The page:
The Role of Corporate Culture in Bad Times: Evidence from the COVID-19 Pandemic
73 Pages Posted: 24 Jun 2020
Date Written: June 21, 2020
After fitting a topic model to 79,597 COVID-19-related paragraphs in 11,183 conference calls over the period January to April 2020, we obtain measures of firm-level exposure and response to COVID-19 for 3,019 U.S. firms. We show that despite many different ways through which COVID-19 affects their operations, firms with a strong corporate culture do better in the midst of a pandemic than their peers without a strong culture. Moreover, firms with a strong culture are more likely to emphasize community engagement and adopt digital technology, and are no more likely to engage in cost cutting than their peers without a strong culture. To explore the channels through which culture makes firms resilient to the pandemic, we show that firms with a strong culture have higher sales per employee and lower cost of goods sold per employee during the first quarter of 2020. Our results provide support for the notion that corporate culture is an intangible asset designed to meet unforeseen contingencies as they arise (Kreps 1990).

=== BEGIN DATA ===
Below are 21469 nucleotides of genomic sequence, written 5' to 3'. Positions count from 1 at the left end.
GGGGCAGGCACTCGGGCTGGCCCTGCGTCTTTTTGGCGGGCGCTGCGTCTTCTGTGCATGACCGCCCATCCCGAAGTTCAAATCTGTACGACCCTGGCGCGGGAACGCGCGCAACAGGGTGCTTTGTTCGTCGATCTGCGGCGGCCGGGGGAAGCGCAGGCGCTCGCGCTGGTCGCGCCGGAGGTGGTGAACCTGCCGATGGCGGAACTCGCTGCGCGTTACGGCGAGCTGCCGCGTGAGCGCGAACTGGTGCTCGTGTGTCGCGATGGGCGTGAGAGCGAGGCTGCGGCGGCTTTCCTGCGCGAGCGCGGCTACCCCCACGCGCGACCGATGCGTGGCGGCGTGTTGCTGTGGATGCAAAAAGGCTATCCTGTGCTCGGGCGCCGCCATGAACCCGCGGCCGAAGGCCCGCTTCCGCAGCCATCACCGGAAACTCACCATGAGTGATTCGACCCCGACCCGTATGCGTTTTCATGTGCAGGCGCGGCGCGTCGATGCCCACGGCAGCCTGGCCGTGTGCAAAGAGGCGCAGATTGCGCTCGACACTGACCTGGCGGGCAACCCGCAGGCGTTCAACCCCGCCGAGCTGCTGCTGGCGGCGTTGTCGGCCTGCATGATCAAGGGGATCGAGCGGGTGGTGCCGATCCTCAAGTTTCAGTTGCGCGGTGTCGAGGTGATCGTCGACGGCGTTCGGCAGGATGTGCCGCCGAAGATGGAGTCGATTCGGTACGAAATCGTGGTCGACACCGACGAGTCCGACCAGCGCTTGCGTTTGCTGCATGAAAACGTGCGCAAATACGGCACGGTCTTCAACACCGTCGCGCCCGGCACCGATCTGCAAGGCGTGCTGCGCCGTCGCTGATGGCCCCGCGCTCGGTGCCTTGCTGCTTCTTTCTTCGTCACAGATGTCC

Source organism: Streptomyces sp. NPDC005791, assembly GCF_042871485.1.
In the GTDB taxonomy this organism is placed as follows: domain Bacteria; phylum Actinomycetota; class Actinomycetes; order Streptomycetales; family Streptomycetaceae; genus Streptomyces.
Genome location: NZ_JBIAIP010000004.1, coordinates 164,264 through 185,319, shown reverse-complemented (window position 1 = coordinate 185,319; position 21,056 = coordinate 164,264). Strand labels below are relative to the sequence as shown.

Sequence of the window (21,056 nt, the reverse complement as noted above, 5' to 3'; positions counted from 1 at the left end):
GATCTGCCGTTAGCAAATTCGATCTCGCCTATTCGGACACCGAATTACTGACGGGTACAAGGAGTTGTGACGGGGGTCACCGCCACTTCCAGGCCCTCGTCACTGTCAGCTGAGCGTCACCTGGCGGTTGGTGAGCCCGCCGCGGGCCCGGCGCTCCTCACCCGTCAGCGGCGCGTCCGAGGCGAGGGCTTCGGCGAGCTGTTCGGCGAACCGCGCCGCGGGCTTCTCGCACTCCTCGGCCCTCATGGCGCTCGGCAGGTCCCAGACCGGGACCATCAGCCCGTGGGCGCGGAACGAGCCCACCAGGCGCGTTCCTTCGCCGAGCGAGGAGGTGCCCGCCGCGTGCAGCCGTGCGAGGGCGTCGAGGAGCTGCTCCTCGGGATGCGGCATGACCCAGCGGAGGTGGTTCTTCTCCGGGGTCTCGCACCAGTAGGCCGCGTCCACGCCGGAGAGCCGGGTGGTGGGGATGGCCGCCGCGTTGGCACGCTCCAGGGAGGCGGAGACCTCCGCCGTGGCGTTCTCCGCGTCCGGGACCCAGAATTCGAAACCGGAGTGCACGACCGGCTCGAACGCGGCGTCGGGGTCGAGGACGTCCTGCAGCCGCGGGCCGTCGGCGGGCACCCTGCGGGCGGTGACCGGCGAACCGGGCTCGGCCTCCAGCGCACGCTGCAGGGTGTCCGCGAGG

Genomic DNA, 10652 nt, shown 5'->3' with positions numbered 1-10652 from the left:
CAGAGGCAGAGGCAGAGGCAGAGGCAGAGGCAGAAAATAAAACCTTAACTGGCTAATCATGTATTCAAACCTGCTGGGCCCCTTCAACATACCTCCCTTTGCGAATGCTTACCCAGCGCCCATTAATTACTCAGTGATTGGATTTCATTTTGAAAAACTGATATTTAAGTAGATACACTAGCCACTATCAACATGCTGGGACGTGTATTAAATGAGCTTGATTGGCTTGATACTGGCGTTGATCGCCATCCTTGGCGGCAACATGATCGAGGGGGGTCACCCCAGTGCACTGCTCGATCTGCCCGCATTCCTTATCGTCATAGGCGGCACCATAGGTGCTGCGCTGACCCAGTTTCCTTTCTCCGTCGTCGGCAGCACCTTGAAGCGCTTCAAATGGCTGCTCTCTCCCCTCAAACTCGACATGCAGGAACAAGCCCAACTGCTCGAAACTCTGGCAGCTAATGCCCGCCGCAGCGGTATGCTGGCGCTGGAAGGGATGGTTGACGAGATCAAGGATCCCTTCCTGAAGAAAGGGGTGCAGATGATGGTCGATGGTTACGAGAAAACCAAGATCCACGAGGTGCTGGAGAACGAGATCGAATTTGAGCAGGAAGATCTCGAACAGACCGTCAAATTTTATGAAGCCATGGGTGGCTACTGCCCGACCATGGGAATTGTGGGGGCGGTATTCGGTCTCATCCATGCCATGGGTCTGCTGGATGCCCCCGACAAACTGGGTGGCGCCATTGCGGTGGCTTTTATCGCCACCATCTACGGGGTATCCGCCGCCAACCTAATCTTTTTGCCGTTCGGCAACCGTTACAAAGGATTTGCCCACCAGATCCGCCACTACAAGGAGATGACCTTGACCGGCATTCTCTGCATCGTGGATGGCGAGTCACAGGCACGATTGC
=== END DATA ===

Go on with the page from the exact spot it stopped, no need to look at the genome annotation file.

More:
Keywords: corporate culture, COVID-19, coronavirus, SARS-CoV-2, pandemic, demand, supply chains, employees, community, digital technology, human capital, stock market, machine learning, topic modeling, correlated topic model, textual analysis
JEL Classification: M14, I18, J24, J28, G34
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